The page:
Video: Irrigation solutions in Uganda require social science and farmer-led innovation

Farmers discuss needs for irrigation with Kate Scow in field
Farmers discuss needs for irrigation with Kate Scow, right, in eastern Uganda at the beginning of this project. (Horticulture Innovation Lab photo by Amanda Crump)

Post-conference update: You can find the video of Kate Scow’s talk in the online conference video, beginning at about 52:00.

Kate Scow, UC Davis soil science professor, is one of the featured speakers for the “United Nations Sustainable Development Goals Conference: Research to Action on the African Continent” on Jan. 23 at UC Davis.

She will give a 15-minute, TED-style talk on participatory research and other aspects of her agriculture work in Uganda on the Horticulture Innovation Lab project, “Developing farmer-led irrigation solutions.”

In 2016, Scow gave a 5-minute lightning talk on the same project, which you can find here as a preview for her upcoming talk:

A public livestream of the conference’s main sessions will be provided, beginning at 8:30 a.m. PST, Jan. 23. Registration to attend the conference in person is free for faculty, students and staff at UC Davis, UC Berkeley, Stanford and UC San Francisco.

One of the other featured speakers at the event is related to another Feed the Future Innovation Lab led by UC Davis: Michael Carter with BASIS will speak about bundling risk management technologies for smallholder farmers.  See the event agenda for more speakers and other details.

Integrating social and environmental sciences for greater impact

The conference will focus on breaking down traditional academic silos to help solve grand challenges in Africa related to the UN Sustainable Development Goals. Integrating across disciplines — especially between social sciences and environmental sciences — is important to Scow’s work with irrigation and her ability to achieve real-world impact in Uganda.

“Irrigation is such a social technology, as it often requires people getting together to move the water from a source to their plots and then to share the water. So there has to be shared governance, a system to make decisions and resolve conflicts around water,” she said.

For women farmers in many countries, the social aspects of irrigation can be particularly difficult if they are not traditionally part of decision making, financial management or land ownership.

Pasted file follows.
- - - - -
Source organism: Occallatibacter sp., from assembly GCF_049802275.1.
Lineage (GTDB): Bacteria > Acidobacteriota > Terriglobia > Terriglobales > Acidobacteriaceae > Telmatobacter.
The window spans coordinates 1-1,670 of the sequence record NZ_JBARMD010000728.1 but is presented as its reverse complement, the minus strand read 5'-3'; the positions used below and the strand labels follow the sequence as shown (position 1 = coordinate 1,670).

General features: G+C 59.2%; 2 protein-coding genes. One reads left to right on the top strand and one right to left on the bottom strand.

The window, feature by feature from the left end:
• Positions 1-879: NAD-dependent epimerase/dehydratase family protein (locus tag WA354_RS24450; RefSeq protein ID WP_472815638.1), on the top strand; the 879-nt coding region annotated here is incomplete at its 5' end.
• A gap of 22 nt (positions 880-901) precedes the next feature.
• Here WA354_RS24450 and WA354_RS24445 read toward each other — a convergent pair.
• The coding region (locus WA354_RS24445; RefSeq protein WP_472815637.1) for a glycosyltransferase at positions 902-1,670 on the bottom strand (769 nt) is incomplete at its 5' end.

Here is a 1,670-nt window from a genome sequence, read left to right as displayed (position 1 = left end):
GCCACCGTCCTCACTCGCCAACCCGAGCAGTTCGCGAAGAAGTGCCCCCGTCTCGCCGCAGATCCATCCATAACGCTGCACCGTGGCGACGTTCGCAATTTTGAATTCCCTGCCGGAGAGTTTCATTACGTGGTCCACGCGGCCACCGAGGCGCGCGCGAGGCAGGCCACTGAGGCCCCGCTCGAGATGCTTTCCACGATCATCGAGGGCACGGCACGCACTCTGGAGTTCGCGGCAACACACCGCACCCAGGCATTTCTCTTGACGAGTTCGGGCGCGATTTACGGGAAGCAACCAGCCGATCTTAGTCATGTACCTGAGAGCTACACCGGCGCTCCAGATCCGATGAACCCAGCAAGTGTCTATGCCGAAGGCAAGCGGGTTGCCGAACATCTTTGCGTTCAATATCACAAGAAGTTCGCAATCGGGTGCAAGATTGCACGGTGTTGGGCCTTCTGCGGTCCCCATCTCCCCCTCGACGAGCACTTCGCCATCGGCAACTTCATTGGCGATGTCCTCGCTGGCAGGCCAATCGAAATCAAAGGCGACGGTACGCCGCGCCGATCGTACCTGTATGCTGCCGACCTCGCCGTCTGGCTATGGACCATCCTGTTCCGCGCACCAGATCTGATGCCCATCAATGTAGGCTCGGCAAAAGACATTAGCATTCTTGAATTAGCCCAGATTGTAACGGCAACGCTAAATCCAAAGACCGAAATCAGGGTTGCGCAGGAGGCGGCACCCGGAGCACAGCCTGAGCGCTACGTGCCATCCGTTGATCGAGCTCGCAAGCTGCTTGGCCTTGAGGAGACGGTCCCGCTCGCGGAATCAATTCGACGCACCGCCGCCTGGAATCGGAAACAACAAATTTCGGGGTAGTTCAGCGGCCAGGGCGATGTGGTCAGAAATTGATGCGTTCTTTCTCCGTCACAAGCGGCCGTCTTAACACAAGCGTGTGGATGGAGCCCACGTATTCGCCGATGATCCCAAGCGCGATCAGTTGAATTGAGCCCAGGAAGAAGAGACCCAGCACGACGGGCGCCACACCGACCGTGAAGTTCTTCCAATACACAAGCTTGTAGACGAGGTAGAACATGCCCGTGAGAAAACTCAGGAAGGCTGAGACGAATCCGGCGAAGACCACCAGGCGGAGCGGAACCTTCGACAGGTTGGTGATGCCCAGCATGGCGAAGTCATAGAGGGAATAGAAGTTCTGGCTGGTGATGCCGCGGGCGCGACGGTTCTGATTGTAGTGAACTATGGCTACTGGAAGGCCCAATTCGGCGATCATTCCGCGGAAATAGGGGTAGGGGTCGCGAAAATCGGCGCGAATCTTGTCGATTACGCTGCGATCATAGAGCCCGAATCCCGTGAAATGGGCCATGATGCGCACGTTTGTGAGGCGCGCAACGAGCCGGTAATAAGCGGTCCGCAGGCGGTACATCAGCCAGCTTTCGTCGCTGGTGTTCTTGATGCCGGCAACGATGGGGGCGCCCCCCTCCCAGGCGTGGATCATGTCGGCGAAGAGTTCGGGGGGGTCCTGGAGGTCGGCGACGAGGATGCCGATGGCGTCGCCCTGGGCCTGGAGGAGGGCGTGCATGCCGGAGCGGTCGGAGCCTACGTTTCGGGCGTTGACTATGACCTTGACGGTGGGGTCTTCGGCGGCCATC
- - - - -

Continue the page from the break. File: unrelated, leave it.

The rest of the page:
“Land access is a huge issue,” Scow says in the video. “Women who rent land have the possibility of being evicted. Once land is improved and … there’s irrigation support there, then the rent goes up.”

Working with farmers and scientists in Uganda

Kate Scow, portrait
Kate Scow, UC Davis professor of soil microbial ecology

Scow’s international team is working with farmer groups at five different sites in Eastern Uganda to test irrigation technologies in close cooperation with the farmers, in order to improve off-season vegetable production. The project team focuses on farmer-led innovation and participatory research processes, to better focus on farmer needs.

“One of the challenges you face is: How do you keep a project participatory?” Scow said. “You constantly have to be on guard to keep bringing it back to that farmer focus, particularly when you have people with a mix of different technical expertise.”

In addition to the farmer groups, project collaborators in Uganda include representatives from Busitema University, the Teso Women Development Initiative (TEWDI), the National Semi Arid Resources Research Institute (NaSARRI), and researchers with multiple Zonal Agricultural Research and Development Institutes (ZARDI).

The “Developing farmer-led irrigation solutions in Uganda” project is led by Kate Scow of UC Davis with support from the Horticulture Innovation Lab and funding from the U.S. Agency for International Development, as part of the U.S. government’s global Feed the Future initiative. Her team has also received support from the Global Center for Food Systems Innovation at Michigan State University for a related project focused on building capacity for assessing irrigation innovations.

In addition to her work in Uganda, Scow is director of the UC Davis Russell Ranch Sustainable Agriculture Facility and a professor of soil microbial ecology in the UC Davis Department of Land, Air and Water Resources.

More information:

Value Chain

Soil and irrigation

Article Type